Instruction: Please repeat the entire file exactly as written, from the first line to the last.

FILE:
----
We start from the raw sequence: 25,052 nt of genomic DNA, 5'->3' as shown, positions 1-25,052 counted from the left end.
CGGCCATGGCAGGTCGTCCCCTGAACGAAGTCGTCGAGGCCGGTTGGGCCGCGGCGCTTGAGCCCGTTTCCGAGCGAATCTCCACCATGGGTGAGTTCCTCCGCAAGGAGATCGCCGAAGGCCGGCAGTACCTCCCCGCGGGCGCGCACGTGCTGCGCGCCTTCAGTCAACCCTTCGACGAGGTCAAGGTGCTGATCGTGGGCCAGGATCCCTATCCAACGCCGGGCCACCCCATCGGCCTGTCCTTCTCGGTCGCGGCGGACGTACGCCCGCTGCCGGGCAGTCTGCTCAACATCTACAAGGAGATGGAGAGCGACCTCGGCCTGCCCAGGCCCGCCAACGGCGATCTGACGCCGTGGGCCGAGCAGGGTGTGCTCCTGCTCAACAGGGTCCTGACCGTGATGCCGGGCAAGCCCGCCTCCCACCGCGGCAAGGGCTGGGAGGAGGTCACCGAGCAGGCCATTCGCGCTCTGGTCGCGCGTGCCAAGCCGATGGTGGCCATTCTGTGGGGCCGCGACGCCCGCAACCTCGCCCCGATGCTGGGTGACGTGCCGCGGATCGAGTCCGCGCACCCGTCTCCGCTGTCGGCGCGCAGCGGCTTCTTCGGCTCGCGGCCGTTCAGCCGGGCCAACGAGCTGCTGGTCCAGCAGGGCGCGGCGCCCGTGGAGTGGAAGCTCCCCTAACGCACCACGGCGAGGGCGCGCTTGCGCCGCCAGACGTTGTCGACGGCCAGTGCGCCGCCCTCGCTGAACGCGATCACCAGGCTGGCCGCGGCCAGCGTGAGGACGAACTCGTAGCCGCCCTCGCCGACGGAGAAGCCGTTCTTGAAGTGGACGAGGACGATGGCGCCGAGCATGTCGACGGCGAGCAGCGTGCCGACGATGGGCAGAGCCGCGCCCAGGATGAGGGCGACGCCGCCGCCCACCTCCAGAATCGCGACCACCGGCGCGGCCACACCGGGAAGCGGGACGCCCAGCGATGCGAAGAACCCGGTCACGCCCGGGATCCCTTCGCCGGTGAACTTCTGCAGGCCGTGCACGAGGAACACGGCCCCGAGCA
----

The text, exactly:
We start from the raw sequence: 25,052 nt of genomic DNA, 5'->3' as shown, positions 1-25,052 counted from the left end.
CGGCCATGGCAGGTCGTCCCCTGAACGAAGTCGTCGAGGCCGGTTGGGCCGCGGCGCTTGAGCCCGTTTCCGAGCGAATCTCCACCATGGGTGAGTTCCTCCGCAAGGAGATCGCCGAAGGCCGGCAGTACCTCCCCGCGGGCGCGCACGTGCTGCGCGCCTTCAGTCAACCCTTCGACGAGGTCAAGGTGCTGATCGTGGGCCAGGATCCCTATCCAACGCCGGGCCACCCCATCGGCCTGTCCTTCTCGGTCGCGGCGGACGTACGCCCGCTGCCGGGCAGTCTGCTCAACATCTACAAGGAGATGGAGAGCGACCTCGGCCTGCCCAGGCCCGCCAACGGCGATCTGACGCCGTGGGCCGAGCAGGGTGTGCTCCTGCTCAACAGGGTCCTGACCGTGATGCCGGGCAAGCCCGCCTCCCACCGCGGCAAGGGCTGGGAGGAGGTCACCGAGCAGGCCATTCGCGCTCTGGTCGCGCGTGCCAAGCCGATGGTGGCCATTCTGTGGGGCCGCGACGCCCGCAACCTCGCCCCGATGCTGGGTGACGTGCCGCGGATCGAGTCCGCGCACCCGTCTCCGCTGTCGGCGCGCAGCGGCTTCTTCGGCTCGCGGCCGTTCAGCCGGGCCAACGAGCTGCTGGTCCAGCAGGGCGCGGCGCCCGTGGAGTGGAAGCTCCCCTAACGCACCACGGCGAGGGCGCGCTTGCGCCGCCAGACGTTGTCGACGGCCAGTGCGCCGCCCTCGCTGAACGCGATCACCAGGCTGGCCGCGGCCAGCGTGAGGACGAACTCGTAGCCGCCCTCGCCGACGGAGAAGCCGTTCTTGAAGTGGACGAGGACGATGGCGCCGAGCATGTCGACGGCGAGCAGCGTGCCGACGATGGGCAGAGCCGCGCCCAGGATGAGGGCGACGCCGCCGCCCACCTCCAGAATCGCGACCACCGGCGCGGCCACACCGGGAAGCGGGACGCCCAGCGATGCGAAGAACCCGGTCACGCCCGGGATCCCTTCGCCGGTGAACTTCTGCAGGCCGTGCACGAGGAACACGGCCCCGAGCA